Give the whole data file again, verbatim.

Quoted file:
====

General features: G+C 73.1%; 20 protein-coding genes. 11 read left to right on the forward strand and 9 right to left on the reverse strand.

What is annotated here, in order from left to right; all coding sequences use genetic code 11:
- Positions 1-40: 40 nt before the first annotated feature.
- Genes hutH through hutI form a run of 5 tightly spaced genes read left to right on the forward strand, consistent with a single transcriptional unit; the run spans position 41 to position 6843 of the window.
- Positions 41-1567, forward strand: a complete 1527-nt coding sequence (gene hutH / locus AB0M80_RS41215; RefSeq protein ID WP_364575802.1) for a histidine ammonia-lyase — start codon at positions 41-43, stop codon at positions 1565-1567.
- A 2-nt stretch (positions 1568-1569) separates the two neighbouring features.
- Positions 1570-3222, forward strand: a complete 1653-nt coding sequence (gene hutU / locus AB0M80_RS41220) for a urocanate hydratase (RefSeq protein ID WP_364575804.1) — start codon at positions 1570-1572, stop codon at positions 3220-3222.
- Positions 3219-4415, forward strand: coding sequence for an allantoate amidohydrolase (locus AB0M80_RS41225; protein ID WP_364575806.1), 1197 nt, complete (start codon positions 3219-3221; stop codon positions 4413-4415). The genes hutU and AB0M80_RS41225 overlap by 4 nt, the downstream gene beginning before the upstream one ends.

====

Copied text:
General features: G+C 73.1%; 20 protein-coding genes. 11 read left to right on the forward strand and 9 right to left on the reverse strand.

What is annotated here, in order from left to right; all coding sequences use genetic code 11:
- Positions 1-40: 40 nt before the first annotated feature.
- Genes hutH through hutI form a run of 5 tightly spaced genes read left to right on the forward strand, consistent with a single transcriptional unit; the run spans position 41 to position 6843 of the window.
- Positions 41-1567, forward strand: a complete 1527-nt coding sequence (gene hutH / locus AB0M80_RS41215; RefSeq protein ID WP_364575802.1) for a histidine ammonia-lyase — start codon at positions 41-43, stop codon at positions 1565-1567.
- A 2-nt stretch (positions 1568-1569) separates the two neighbouring features.
- Positions 1570-3222, forward strand: a complete 1653-nt coding sequence (gene hutU / locus AB0M80_RS41220) for a urocanate hydratase (RefSeq protein ID WP_364575804.1) — start codon at positions 1570-1572, stop codon at positions 3220-3222.
- Positions 3219-4415, forward strand: coding sequence for an allantoate amidohydrolase (locus AB0M80_RS41225; protein ID WP_364575806.1), 1197 nt, complete (start codon positions 3219-3221; stop codon positions 4413-4415). The genes hutU and AB0M80_RS41225 overlap by 4 nt, the downstream gene beginning before the upstream one ends.